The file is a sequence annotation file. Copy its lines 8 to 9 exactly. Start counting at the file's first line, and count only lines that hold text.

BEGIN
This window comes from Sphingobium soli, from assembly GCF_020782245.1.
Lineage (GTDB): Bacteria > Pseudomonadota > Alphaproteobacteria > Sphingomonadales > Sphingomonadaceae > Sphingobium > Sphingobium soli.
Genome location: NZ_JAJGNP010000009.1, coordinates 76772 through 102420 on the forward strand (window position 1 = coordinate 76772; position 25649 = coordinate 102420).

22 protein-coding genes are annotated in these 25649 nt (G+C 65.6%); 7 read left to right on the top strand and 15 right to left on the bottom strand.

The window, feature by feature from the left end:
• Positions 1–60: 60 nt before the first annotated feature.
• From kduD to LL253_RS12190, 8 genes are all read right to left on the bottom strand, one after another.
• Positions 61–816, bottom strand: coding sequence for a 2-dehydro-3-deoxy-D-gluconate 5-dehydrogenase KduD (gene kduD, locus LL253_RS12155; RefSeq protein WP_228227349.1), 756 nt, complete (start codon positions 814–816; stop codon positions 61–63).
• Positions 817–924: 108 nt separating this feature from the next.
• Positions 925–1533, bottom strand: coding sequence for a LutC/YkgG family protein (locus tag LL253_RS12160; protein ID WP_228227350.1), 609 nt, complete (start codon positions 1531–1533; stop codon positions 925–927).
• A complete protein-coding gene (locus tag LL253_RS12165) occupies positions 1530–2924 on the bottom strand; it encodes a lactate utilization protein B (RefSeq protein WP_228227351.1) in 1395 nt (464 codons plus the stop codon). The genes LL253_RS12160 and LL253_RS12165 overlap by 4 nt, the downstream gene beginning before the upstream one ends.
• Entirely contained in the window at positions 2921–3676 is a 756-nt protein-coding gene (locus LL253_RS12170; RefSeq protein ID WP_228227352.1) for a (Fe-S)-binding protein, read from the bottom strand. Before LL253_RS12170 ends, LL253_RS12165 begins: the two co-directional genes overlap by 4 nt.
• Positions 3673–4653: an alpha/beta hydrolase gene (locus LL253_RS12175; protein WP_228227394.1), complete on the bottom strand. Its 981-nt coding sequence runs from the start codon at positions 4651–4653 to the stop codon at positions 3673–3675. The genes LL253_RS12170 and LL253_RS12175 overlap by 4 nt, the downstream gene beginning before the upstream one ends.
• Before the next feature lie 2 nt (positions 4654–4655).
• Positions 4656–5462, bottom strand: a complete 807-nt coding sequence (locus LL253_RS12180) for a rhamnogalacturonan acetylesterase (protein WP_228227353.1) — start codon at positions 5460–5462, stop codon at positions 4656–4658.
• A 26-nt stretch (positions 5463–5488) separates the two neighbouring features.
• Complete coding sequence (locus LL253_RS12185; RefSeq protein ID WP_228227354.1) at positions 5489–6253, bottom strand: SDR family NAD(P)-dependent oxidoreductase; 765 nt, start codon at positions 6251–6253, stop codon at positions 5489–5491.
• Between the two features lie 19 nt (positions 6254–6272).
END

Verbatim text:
• Positions 61–816, bottom strand: coding sequence for a 2-dehydro-3-deoxy-D-gluconate 5-dehydrogenase KduD (gene kduD, locus LL253_RS12155; RefSeq protein WP_228227349.1), 756 nt, complete (start codon positions 814–816; stop codon positions 61–63).
• Positions 817–924: 108 nt separating this feature from the next.